Now that I’ve completed my WWII novel manuscript and have breathed a sigh of satisfaction, it’s time to sit before the task of selling it. This is the point at which many of us flail in frustration – there’s just not that much consistent information or advice out there as to how to go about it.
Like most published-and-aspiring-to-more writers, I’ve had my share of advice along these lines. But over these past years, I’ve boiled things down to something reasonably consistent.
First and foremost, you need to master the dreaded query letter. Strangely (and I include myself in this group), I find such a letter harder than creative writing. It goes against the grain, I suppose, to reduce your creative panorama to a few sentences.
But the best query letter (and it should be written in a business format) can be reduced to three or four components:
The hook: The first paragraph should convey something intriguing about your story. The agent or editor will want to know what sets your story and character apart from the maddening crowd.
The ever-so-brief synopsis: the hook should segue into a very brief depiction of your central character and his/her conflict within the story.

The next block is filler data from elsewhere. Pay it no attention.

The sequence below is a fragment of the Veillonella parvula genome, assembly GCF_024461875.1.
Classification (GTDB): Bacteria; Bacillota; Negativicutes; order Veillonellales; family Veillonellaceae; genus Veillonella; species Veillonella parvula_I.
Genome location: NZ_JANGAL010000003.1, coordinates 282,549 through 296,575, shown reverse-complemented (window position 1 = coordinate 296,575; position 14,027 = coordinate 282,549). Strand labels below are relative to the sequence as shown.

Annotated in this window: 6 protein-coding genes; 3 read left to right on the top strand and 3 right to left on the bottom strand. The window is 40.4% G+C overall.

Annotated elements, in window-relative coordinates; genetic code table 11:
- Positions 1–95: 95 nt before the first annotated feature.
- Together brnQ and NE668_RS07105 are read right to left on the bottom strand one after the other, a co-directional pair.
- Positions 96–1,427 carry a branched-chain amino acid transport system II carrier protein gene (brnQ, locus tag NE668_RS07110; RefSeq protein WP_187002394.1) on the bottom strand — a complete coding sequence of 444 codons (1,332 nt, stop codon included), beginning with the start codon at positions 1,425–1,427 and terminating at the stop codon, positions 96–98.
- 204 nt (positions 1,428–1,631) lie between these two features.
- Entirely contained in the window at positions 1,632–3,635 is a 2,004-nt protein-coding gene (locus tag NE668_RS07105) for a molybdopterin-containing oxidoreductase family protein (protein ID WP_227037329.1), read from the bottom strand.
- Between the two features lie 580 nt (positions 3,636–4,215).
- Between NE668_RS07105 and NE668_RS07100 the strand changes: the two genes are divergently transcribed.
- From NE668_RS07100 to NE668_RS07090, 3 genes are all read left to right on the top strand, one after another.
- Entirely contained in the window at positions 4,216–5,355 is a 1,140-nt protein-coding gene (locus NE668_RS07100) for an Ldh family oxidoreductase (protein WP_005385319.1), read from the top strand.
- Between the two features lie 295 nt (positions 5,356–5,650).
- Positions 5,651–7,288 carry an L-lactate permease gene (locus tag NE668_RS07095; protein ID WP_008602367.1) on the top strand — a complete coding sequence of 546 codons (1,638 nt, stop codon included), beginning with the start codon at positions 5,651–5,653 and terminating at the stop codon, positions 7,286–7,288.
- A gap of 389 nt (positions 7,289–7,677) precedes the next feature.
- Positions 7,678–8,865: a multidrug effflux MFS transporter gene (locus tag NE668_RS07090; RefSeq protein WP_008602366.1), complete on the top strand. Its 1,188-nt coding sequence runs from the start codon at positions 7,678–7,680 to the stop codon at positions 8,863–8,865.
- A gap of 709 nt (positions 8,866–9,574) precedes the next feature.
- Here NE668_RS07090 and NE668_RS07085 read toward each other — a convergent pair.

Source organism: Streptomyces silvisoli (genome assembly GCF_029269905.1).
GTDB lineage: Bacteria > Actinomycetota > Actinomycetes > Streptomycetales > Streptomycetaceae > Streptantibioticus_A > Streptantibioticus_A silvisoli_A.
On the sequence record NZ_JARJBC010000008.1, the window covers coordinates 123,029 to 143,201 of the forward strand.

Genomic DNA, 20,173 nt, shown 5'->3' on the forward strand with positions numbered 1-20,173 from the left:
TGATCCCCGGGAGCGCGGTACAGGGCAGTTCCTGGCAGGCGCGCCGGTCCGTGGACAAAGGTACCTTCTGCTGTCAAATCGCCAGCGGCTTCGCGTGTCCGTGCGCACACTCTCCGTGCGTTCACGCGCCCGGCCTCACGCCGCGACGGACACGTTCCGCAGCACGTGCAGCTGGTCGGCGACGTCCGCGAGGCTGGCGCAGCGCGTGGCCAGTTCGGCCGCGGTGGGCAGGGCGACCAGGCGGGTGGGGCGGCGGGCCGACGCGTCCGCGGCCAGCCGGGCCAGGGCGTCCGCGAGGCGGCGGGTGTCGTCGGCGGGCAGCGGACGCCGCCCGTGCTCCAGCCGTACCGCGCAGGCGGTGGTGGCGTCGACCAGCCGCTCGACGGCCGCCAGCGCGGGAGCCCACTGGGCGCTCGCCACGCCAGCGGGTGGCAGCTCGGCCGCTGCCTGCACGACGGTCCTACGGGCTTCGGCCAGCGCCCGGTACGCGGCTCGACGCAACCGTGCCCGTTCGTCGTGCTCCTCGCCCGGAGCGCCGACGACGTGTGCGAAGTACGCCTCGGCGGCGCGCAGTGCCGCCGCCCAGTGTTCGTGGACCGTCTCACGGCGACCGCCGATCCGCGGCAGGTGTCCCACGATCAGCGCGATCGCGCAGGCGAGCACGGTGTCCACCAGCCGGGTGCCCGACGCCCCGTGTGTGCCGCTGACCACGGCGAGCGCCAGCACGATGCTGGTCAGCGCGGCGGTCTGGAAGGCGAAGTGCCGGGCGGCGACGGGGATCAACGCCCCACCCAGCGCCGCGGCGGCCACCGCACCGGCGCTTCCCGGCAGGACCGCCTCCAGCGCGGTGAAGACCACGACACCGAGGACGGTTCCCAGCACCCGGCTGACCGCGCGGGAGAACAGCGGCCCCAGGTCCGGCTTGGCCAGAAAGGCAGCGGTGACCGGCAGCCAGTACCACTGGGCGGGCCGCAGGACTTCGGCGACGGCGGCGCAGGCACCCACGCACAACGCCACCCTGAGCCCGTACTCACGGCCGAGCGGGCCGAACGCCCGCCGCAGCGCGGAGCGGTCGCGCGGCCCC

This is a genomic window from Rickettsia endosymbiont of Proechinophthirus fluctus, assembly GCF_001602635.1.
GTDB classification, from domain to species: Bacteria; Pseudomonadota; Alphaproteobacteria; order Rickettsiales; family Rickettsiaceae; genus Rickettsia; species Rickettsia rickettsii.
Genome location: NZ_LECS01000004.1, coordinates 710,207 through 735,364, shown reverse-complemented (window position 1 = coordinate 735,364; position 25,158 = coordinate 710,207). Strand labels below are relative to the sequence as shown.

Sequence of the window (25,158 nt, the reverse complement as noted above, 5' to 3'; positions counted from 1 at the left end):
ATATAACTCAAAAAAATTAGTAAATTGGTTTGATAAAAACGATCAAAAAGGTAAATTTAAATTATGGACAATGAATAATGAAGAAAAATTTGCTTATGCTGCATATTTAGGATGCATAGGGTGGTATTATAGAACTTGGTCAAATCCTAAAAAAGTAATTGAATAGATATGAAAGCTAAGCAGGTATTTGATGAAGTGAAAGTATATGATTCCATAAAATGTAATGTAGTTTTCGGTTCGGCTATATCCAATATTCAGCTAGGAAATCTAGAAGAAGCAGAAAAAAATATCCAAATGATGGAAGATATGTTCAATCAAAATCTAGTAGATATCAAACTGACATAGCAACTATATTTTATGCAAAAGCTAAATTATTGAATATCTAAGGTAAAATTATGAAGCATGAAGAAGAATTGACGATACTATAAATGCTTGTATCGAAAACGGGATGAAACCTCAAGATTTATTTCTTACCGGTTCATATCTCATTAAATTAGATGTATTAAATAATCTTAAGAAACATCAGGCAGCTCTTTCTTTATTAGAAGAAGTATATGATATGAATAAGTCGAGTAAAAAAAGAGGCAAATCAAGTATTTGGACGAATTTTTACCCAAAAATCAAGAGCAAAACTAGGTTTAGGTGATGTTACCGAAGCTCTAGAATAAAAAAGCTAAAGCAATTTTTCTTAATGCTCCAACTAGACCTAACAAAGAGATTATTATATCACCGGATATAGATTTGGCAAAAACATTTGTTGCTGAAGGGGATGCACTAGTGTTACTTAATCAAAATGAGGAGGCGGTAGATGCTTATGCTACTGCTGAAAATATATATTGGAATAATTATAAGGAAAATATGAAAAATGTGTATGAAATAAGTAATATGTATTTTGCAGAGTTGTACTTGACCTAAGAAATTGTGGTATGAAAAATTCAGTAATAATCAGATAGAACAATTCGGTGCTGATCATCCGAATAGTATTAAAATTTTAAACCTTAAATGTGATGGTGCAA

Sell yourself: The third paragraph can be a listing of your publishing credits – or an accounting of life experiences that connect with your story and main character.
Finale: Simply ask if you can send your completed story (or a portion) and thank the person for his/her time.
Often, agents will ask for other, ancillary things to help them decide if you story is for them:
Synopsis: This amounts to a one or two page condensation of your story. The trick here is peeling away the twigs (incidental or peripheral aspects) from your story’s main trunk and limbs.
Chapter outline: at rare times, an agent or editor will ask for this. It’s laborious, but usually amounts to three or four lines per chapter. Just give the story’s main thread as it appears in each chapter.
Writing sample: you’ll usually be asked for the first 30,50, or 100 pages of your text, double-spaced. Warning: if you’re reluctant to send the first chapters instead of something from the middle or end, your beginning is probably too weak, or you began at the wrong place in the story’s sequence.
Afterthought: these days, agents and editors are more and more willing to receive submittals by e-mail. I recommend it. It gives quicker turnaround and costs virtually nothing.